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President Franklin D. Roosevelt said that December 7, 1941, was "a date which will live in infamy." It was 66 years ago today that the Japanese fighter/bombers attacked the United States Pacific Fleet at Pearl Harbor, Hawaii. Eighteen U.S. ships were sunk, 2,386 Americans were killed and another 1,230 were wounded. December 7 has been known as "Pearl Harbor Day" ever since. It propelled the United States of America into World War II. But inside this big story are human stories that are amazing, that remind us that God can bring some good out of the worst situations. Such is the story of Jacob DeShazer and Mitsuo Fuchida.

Mitsuo Fuchida was the pilot who led the first wave of the attack on Pearl Harbor. He was the pilot who saw that the surprise was complete and radioed the message, "Tora, Tora, Tora" - attack, attack, attack. He would go on to lead the attacks in Australia and on the British Fleet in Sri Lanka. Wounded at the Battle of Midway, he was in Japan when the war ended.

Thirty-two-year-old Jacob DeShazer was from Salem, Ore. He was a corporal in the U.S. Army Air Corps, serving under General "Jimmy" Doolittle. In April of 1942, Doolittle lead the first U.S. bombing raid on the Japanese mainland. DeShazer was a bombardier on the 16th plane. There would not be enough fuel for a return flight, so the plan was to ditch the planes in China. (This event was portrayed in the movie, "Pearl Harbor", where Alec Baldwin plays Doolittle.) After safely parachuting, DeShazer was captured by Japanese. He spent the next 40 months as a prisoner of war, 34 of them in solitary confinement. DeShazer wrote of this later in a pamphlet titled, "I was a prisoner of Japan."

"Taken to prison with the survivors of another of our planes, we were imprisoned and beaten, half-starved, terribly tortured and denied by solitary confinement even the comfort of association with one another. Three of my buddies were executed by a firing squad about six months after our capture and 14 months later, another one of them died of slow starvation. My hatred for the enemy nearly drove me crazy."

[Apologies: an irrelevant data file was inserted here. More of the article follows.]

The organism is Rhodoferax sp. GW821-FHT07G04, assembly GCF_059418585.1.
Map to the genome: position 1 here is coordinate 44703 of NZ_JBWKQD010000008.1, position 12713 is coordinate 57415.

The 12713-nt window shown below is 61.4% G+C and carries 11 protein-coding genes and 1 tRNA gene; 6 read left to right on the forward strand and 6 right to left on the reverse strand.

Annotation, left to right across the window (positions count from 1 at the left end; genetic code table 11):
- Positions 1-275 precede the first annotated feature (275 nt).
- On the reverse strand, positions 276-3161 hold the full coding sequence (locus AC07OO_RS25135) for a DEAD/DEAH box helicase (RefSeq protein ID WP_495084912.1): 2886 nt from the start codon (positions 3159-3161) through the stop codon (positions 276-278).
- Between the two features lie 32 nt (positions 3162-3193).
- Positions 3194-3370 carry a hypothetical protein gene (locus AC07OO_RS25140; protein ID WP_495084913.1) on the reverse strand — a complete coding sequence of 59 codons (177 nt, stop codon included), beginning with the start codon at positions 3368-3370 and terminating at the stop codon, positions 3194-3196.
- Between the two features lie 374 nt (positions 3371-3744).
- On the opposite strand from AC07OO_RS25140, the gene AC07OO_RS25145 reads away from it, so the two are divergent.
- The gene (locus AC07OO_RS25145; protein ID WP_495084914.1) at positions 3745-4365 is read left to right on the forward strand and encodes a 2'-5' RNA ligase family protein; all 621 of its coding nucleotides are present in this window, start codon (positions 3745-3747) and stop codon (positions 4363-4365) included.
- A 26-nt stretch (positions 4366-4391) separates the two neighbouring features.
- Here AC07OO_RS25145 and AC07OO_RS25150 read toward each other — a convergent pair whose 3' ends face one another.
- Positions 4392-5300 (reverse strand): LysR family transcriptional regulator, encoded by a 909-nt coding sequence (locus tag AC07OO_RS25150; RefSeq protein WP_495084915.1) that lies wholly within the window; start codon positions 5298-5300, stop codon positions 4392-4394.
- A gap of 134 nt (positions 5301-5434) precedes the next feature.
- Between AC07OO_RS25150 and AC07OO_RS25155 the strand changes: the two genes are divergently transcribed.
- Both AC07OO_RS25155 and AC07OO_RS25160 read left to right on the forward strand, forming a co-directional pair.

In desperation, DeShazer asks for a Bible. He is given one. Alone in his cell, reading the Bible, he finds God. He began to pray for his capturers and discovered that he no longer hated them. In August of 1944 his camp was liberated. Back in the states, DeShazer was decorated and promoted. After the war, DeShazer went to school on the GI Bill; then in 1948 he returned to Japan, this time as a missionary. He spent the next 30 years serving his former captures.

In 1950 the businessman Mitsuo Fuchida was at a train station, and someone gave him a copy of the pamphlet, "I was a Prisoner of Japan." Fuchida read and was amazed. Could hatred really be turned into love? Here are Fuchida own words, from his story "Pearl Harbor to Golgotha."

"A few days later at the train station, a Japanese man was handing out books. I couldn't believe it when he cried, "Get your Bible - food for the soul!" I took one, and as I read, I was struck by Jesus' words in Luke 23:34, "Father, forgive them, for they do not know what they are doing." Jesus had died so I could be forgiven! On that day in 1950 I became a new person. I became a Christian."

Fuchida wrote, "I would give anything to retract my actions at Pearl Harbor, but that is impossible. Instead, I will work at striking the death-blow to the giant called hatred which infests human hearts. Jesus Christ can truly uproot that hatred."

Eventually, Mitsuo Fuchida who led the attack on Pearl Harbor met Jacob DeShazer, who participated in the counter attack on Tokyo met. They hugged.